AbstractThis study assessed the utility of Virtual Reality (VR) technology to challenge Intolerance of Uncertainty (IU) in adolescents with Autistic Spectrum Disorder (ASD). IU has utility in explaining anxiety in neurotypical populations but research considering its presentation and effect on anxiety levels in ASD populations has only been given attention in recent years. The objective of this study was to provide practical mechanisms to alleviate anxiety associated with IU which could be utilised in educational settings, including those pertaining to Special Educational Needs (SEN), and more particularly ASD-support contexts.
A specially tailored VR programme was designed to immerse ASD adolescents and a typically developing (TD) comparison group in a range of scenarios which had high levels of predictability and sameness. These scenes were subsequently disrupted through the introduction of ‘wrongality’ (i.e. things that go wrong during the virtual experience) in order to assess participants’ ability to deal with uncertainty. During the ‘wrongality’ stage, coping strategies were introduced with solution-based alternatives to empower children for similar challenges they could face in physical world situations. The benefit of running the programme in a Virtual Learning Environment (VLE) offered the opportunity for tasks normally viewed as potentially stressful to be rehearsed in a safe and non-threatening space.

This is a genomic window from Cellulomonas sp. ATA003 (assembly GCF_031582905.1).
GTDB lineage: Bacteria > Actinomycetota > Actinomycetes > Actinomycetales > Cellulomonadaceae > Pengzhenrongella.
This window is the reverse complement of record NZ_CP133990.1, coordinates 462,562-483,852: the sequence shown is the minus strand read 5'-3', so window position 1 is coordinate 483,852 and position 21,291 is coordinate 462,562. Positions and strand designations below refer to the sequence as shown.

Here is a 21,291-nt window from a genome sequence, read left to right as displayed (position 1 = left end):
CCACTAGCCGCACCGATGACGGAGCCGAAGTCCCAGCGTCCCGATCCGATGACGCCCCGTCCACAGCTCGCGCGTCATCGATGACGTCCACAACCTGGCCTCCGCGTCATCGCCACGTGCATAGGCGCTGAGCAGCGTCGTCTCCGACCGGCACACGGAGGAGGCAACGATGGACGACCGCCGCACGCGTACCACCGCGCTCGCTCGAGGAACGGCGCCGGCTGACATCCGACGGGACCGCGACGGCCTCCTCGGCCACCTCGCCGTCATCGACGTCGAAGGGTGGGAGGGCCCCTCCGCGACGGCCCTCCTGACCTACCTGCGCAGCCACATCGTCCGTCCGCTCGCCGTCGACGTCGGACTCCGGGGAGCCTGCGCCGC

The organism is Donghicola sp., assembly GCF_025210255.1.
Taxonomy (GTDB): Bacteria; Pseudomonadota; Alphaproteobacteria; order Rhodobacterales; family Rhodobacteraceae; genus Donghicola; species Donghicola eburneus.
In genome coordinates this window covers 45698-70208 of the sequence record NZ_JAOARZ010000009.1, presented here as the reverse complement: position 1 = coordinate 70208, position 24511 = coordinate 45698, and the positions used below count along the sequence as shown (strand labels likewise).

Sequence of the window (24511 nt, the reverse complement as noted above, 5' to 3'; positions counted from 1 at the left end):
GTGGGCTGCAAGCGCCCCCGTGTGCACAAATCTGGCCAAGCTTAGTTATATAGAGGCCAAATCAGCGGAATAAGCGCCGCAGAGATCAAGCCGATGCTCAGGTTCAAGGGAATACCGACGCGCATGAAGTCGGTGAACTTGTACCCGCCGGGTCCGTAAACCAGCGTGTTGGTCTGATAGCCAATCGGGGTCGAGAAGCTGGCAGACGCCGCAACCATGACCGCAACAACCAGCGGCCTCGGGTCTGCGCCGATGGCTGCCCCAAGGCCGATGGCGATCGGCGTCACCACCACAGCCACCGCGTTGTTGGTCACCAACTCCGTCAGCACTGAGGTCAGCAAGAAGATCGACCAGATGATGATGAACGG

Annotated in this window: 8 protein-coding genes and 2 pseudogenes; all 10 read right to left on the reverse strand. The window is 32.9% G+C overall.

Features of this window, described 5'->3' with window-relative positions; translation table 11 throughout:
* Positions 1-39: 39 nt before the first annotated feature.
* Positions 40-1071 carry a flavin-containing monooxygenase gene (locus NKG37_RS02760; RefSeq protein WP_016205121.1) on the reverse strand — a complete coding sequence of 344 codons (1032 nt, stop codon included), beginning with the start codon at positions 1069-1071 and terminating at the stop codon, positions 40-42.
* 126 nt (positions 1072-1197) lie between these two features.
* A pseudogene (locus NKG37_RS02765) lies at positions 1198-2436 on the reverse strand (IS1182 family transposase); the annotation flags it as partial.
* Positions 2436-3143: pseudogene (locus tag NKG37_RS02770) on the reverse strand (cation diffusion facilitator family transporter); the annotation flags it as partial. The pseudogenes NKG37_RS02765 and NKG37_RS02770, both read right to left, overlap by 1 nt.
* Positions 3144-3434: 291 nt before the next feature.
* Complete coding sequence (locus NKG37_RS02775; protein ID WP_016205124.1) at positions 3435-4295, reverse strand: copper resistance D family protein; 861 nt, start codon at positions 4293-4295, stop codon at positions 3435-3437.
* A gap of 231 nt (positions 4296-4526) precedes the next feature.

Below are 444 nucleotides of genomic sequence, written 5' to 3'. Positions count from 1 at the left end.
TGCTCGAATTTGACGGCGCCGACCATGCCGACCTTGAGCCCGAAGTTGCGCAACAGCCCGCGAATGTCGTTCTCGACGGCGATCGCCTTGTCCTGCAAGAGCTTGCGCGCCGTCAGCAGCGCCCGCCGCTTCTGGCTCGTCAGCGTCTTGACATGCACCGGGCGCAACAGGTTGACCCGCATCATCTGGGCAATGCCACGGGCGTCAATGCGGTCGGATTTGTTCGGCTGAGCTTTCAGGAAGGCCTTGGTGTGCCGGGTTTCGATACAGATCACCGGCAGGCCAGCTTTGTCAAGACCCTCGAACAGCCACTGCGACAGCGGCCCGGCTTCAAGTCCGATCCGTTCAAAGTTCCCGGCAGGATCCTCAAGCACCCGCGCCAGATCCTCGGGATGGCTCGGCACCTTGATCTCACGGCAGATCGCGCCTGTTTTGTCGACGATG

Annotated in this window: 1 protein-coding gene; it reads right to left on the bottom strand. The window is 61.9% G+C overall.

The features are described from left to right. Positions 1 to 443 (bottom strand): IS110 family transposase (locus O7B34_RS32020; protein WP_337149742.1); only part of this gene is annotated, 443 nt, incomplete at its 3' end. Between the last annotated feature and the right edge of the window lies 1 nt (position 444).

Two post-primary schools with 21 adolescents aged between 11 – 14 years participated in the study. In order to monitor anxiety levels in terms of coping with IU and provide comparative data to investigate the efficacy of VR therapies for children on the autistic spectrum, 11 were typically developing children and 10 had a formal diagnosis of ASD. Data was recorded through a range of qualitative methods: questionnaires, semi-structured interviews, focus groups, as well as detailed observations throughout the VR interventionist programme.
Key findings arising from this study showed higher levels of anxiety related to coping with uncertainty amongst ASD participants compared to TD participants. In addition, the offer of compromise solutions in VR lowered anxiety levels as participants had the capacity to choose alternatives which led to a reported sense of self-empowerment. The use of avatars (or virtual ‘non-player characters’) supported the children throughout this process as they began to feel empowered to make their own choices, reinforcing the relevance of Vygotskian and Deweyian principles of learning within the twenty-first century context of Virtual Learning Environments. The virtual world was viewed as a calm, safe and comfortable space within which to practise unpredictable situations, and a strong belief in the utility of VR was shared across all participants in terms of its potential capacity to transfer skills learned in a virtual world environment to physical-world settings.
These conclusions are summarised in the study’s ‘Drury Model’ which not only confirms Intolerance of Uncertainty as a relevant construct in ASD research but demonstrates the capacity of VR technology as an effective treatment tool with utility to alleviate anxieties related to IU.
|Date of Award||Dec 2020|
|Sponsors||Keith Drury Art|
|Supervisor||Laura Dunne (Supervisor)|
- Virtual Reality
- Intolerance of Uncertainty
- Autistic adolescents